An In-Depth Look at the Chicago Bears' Most Intriguing Selection, Adrian Amos

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An In-Depth Look at the Chicago Bears' Most Intriguing Selection, Adrian Amos
Gene J. Puskar/Associated Press

First-round pick Kevin White was the talk of the Chicago Bears' 2015 draft due to his explosiveness and big-play capability, but it's fifth-round pick Adrian Amos who stands out as the team's most intriguing pick. 

The Bears still have serious question marks at free safety, so even though Amos is a late-round selection, he has every chance to come in and win the starting job with a strong training camp. 

Amos has the size to compete with the big boys. He's an athletic 6'0", 218-pound center fielder who plays with great range and has a reputation for shutting down any passes thrown his way. 

You want to be impressed? Lance Zierlein of notes Amos only allowed 3.9 yards per target in 2014 to go along with his seven career interceptions at Penn State. Any quarterback who throws the ball his way is virtually asking for an incomplete pass. 

The Bears haven't had a true safety they can trust in single-high coverage since Mike Brown last played for the team in 2008, and therein lies what makes Amos so intriguing. 

Defensive coordinator Vic Fangio runs a friendly scheme for free safeties that allows them to feast. Current 49ers free safety Eric Reid has seven career interceptions in just two seasons, and Dashon Goldson did the best work of his career under Fangio in San Francisco. Goldson went to two Pro Bowls and had nine interceptions combined in 2011 and 2012.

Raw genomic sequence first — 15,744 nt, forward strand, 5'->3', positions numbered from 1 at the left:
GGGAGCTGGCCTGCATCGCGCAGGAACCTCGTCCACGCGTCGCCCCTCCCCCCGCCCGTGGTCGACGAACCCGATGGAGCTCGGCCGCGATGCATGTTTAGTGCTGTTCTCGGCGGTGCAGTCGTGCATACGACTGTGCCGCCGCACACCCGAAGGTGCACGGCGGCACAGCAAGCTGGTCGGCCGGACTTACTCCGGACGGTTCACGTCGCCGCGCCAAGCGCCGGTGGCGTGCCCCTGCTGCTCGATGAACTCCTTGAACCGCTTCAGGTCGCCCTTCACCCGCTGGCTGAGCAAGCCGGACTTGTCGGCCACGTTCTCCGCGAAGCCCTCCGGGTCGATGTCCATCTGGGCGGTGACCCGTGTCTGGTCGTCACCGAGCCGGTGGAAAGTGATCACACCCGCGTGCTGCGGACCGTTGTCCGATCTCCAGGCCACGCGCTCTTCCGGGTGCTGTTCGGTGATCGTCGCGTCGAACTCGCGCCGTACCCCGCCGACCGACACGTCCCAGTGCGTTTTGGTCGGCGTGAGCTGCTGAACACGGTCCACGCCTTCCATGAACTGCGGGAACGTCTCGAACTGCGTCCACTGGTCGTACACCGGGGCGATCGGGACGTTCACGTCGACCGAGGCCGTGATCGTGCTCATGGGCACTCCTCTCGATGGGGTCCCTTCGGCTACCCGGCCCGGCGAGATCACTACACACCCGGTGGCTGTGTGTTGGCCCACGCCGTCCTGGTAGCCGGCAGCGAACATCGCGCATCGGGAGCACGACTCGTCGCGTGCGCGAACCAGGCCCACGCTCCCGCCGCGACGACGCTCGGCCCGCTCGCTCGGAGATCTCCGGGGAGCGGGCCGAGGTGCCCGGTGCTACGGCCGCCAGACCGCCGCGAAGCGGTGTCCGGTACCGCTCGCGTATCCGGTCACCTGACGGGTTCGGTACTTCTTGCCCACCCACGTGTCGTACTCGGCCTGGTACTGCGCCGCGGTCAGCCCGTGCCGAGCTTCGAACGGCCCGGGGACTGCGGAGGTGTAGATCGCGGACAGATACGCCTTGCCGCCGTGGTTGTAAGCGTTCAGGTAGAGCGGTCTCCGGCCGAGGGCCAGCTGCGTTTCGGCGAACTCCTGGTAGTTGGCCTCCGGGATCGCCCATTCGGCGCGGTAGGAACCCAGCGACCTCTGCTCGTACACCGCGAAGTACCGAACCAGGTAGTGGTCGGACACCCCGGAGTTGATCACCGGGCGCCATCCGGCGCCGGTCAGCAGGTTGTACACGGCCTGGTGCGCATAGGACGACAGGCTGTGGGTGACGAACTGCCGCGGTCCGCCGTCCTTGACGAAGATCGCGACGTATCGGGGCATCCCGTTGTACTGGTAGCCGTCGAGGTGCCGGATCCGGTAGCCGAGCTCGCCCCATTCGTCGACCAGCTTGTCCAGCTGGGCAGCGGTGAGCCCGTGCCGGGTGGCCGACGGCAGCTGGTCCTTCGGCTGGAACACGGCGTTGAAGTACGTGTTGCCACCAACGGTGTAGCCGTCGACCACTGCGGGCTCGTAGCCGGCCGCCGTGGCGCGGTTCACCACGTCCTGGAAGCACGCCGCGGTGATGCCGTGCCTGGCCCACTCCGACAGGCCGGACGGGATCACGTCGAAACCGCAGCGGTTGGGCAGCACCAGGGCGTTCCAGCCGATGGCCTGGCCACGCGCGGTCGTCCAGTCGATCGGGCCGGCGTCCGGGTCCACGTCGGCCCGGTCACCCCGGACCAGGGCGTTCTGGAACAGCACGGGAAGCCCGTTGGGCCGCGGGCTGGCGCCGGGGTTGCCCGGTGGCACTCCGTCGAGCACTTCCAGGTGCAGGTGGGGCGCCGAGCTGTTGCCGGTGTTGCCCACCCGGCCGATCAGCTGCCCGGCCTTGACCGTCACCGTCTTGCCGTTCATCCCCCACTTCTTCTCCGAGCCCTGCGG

It's going to take time for Amos to put up those kind of numbers, but he's fully capable of doing so. He has an improved front seven in front of him, a veteran strong safety next to him in Antrel Rolle and an emerging and talented corner in Kyle Fuller. 

How can a fifth-round safety come in and be an impact right away? Easy. Amos instantly becomes the most talented free safety on the roster. Veteran Ryan Mundy is more of an in-the-box hitter who isn't strong in pass coverage, and second-year man Brock Vereen's instincts look to be about a second too slow. 

One major element lacking in past Bears free safeties is trust. Amos is trustworthy, and he's rarely out of position. This becomes paramount when a safety is facing a master technician like Aaron Rodgers or has to maintain his lanes and spacing against Calvin Johnson.

Amos closes well on the football and is versatile enough to play slot corner in sub-packages. Amos is strong and will be able to use his strength to win 50-50 balls when closing in against receivers. 

Zierlein also points out that Amos needs to improve his run defense. He's not a willing participant to step up and offer more run support. It's not due to a lack of talent, but rather a lack of desire. Hopefully, strong coaching can change that. 

If Amos can step up even just a little bit against the run, he becomes a complete safety. It was this deficiency that knocked him to the fifth round. Amos has to show the same amount of passion against the run as he does in pass coverage. 

Dashon Goldson was a fourth-round pick who developed into a good safety under Fangio. He struggled once he left Fangio and took big bucks down in Tampa Bay. Fangio's system makes slightly above average free safeties play to a Pro Bowl level. 

Amos has the ball skills and overall ability to succeed in Chicago. Most people thought the Bears came away with three starters from the draft in Kevin White, Eddie Goldman and Hroniss Grasu, but a fourth name needs to be added to the list.

Amos will be the starting free safety in 2015. Are you intrigued yet? 

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